During recent years, much attention has been devoted at investigating the modulatory role of central 5-HT(2C) receptors on dopamine (DA) neuron activity, and it has been proposed that these receptors modulate selectively DA exocytosis associated with increased firing of DA neurons. In the present study, using in vivo microdialysis in the nucleus accumbens (NAc) and the striatum of halothane-anesthetized rats, we addressed this hypothesis by assessing the ability of 5-HT(2C) agents to modulate the increase in DA outflow induced by haloperidol and cocaine, of which the effects on DA outflow are associated or not with an increase in DA neuron firing, respectively. The intraperitoneal administration of cocaine (10-30 mg/kg) induced a dose-dependent increase in DA extracellular levels in the NAc and the striatum. The effect of 15 mg/kg cocaine was potentiated by the mixed 5-HT(2C/2B) antagonist SB 206553 (5 mg/kg i.p.) and the selective 5-HT(2C) antagonist SB 242084 (1 mg/kg i.p.) in both brain regions. The mixed 5-HT(2C/2B) agonist, Ro 60-0175 (1 mg/kg i.p.), failed to affect cocaine-induced DA outflow, but reduced significantly the increase in DA outflow induced by the subcutaneous administration of 0.1 mg/kg haloperidol. The obtained results provide evidence that 5-HT(2C) receptors exert similar effects in both the NAc and the striatum, and they modulate DA exocytosis also when its increase occurs independently from an increase in DA neuron impulse activity. Furthermore, they show that 5-HT(2C) agonists, at variance with 5-HT(2C) antagonists, exert a preferential control on the impulse-stimulated release of DA.  (+info)

(6/197) Selective interaction of ARF1 with the carboxy-terminal tail domain of the 5-HT2A receptor.

The 5-hydroxytryptamine 2A receptor (5-HT2AR) is a member of the class I family of rhodopsin-related G protein-coupled receptors. The receptor is known to activate phospholipase C via the heterotrimeric G proteins Gq/11, but we showed previously that it can also signal through the phospholipase D (PLD) pathway in an ADP-ribosylation factor (ARF)-dependent manner that seems to be independent of Gq/11 (Mitchell et al., 1998). Both coimmunoprecipitation experiments and the effects of negative mutant ARF constructs on 5-HT2AR-induced PLD activation here suggested that ARF1 may play a greater role than ARF6 in the function of this receptor. Furthermore, we demonstrated using glutathione S-transferase (GST)-fusion proteins of receptor domains that ARF1 and ARF6 bind to the third intracellular loop (i3) and the carboxy terminal tail (ct) of the 5-HT2AR. The association of ARF1 with the ct domain of the receptor was stronger than its interaction with i3, or the interactions of ARF6 with either construct. Experiments using ARF mutants that are deficient in GTP loading, and the in vitro addition of GTPgammaS suggested that GTP loading enhances ARF1 binding to the receptor. The N376PxxY motif in the transmembrane 7 domain of the receptor (rather than a N376DPxxY mutant form) was shown to be essential for ARF-dependent PLD signaling and ARF1 coimmunoprecipitation. In GST-fusion proteins of the 5-HT2AR ct domain, mutation of Asn376 to Asp also markedly reduced ARF1-HA binding, although additional motifs in the Asn376-Asn384 sequence and to a lesser extent elsewhere, seem also to contribute to the interaction.  (+info)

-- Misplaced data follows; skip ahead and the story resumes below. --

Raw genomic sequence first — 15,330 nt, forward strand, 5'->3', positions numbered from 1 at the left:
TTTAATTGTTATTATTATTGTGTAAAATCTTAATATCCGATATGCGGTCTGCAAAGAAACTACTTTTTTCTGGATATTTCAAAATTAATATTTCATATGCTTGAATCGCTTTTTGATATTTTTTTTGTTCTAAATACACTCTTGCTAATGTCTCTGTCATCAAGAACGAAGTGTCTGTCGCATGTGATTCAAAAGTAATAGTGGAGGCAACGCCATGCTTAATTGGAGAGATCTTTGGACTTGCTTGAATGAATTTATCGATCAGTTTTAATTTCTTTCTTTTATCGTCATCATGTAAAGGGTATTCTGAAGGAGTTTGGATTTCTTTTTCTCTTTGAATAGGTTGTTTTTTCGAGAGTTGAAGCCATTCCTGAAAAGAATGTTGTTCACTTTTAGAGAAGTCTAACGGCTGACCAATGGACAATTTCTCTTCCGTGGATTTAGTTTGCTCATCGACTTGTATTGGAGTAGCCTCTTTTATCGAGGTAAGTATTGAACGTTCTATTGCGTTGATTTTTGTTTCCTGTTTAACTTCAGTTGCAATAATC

(7/197) The selective serotonin-2A receptor antagonist M100907 reverses behavioral deficits in dopamine transporter knockout mice.

A hyperdopaminergic state in humans has been hypothesized to contribute to the pathology of a number of psychiatric illnesses, including schizophrenia, bipolar disorder, and attention deficit hyperactivity disorder. Mice that display elevated synaptic levels of dopamine due to a genetically engineered deletion of the dopamine transporter (DAT) model behavioral deficits that simulate the above conditions. As novel treatment strategies for these disorders have focused on the serotonin (5-HT) 2A receptor, we determined the capacity of the highly selective 5-HT(2A) receptor antagonist M100907 to reverse behavioral deficits in DAT knockout (KO) mice. Prior to drug treatment, DAT KO mice exhibited increased levels of locomotor activity and highly linearized movement in a novel environment, as well as reduced prepulse inhibition (PPI) of acoustic startle, compared to wild-type littermates. Treatment with M100907 (0.3-1.0 mg/kg, but not 0.1 mg/kg) reversed locomotor deficits in DAT KO mice. Similarly, treatment with 1.0 mg/kg M100907 reversed the PPI deficits in DAT KO mice. These data indicate that selective 5-HT(2A) receptor antagonists, such as M100907, may represent a class of drugs that can be used to treat conditions in which a chronic, elevated dopaminergic tone is present and contributes to abnormal behavior and sensorimotor gating deficits.  (+info)

(8/197) Serotonin receptor antagonist inhibits monocrotaline-induced pulmonary hypertension and prolongs survival in rats.

OBJECTIVES: It has been reported that serotonin (5-HT) is involved in the development of pulmonary arterial hypertension (PAH) with pulmonary vascular remodeling. The purpose of the present study was to examine the role of a 5-HT2A receptor antagonist, sarpogrelate hydrochroride, in preventing or reversing monocrotaline (MCT)-induced PAH in rats. METHODS: Rats were injected with 40 mg/kg of MCT subcutaneously and randomized to either sarpogrelate (50 mg/kg, intraperitoneally) or placebo for 3 weeks. Animals treated with MCT and survived for 3 weeks were assigned to either sarpogrelate (50 mg/kg, intraperitoneally) or placebo for next 3 weeks. The animals had pressure measurement of the pulmonary artery, and then underwent histologic, immunohistochemical, and Western blot analyses of the lung tissue. Survival rate was also assessed after treatment. RESULTS: Sarpogrelate immediately following MCT injection suppressed PAH with severe pulmonary vascular remodeling and right-sided heart failure. The survival rate was significantly increased in the sarpogrelate-treated group compared with the placebo group (71% vs. 44%, p<0.05). Intense expression of P-selectin was found on the endothelium of the pulmonary arteries in the placebo group, and it was markedly attenuated in the sarpogrelate-treated group. The numbers of the CD45-positive cells and those of the proliferating cell nuclear antigen (PCNA)-positive cells in the lung tissue were significantly increased in the placebo group, and the increases in these cells were prevented by sarpogrelate. Endothelial nitric oxide synthase (eNOS) expression in the lung tissue was markedly decreased in the placebo group, but it was prevented by sarpogrelate (p<0.001). In contrast, late treatment with sarpogrelate failed to reverse established PAH. CONCLUSIONS: Specific 5-HT2A receptor blockade with sarpogrelate immediately after MCT inhibited PAH and prolongs survival in rats. These effects were accompanied by anti-inflammatory and anti-proliferative effects in the lung tissue and marked improvement of pulmonary vascular endothelial dysfunction and activation.  (+info)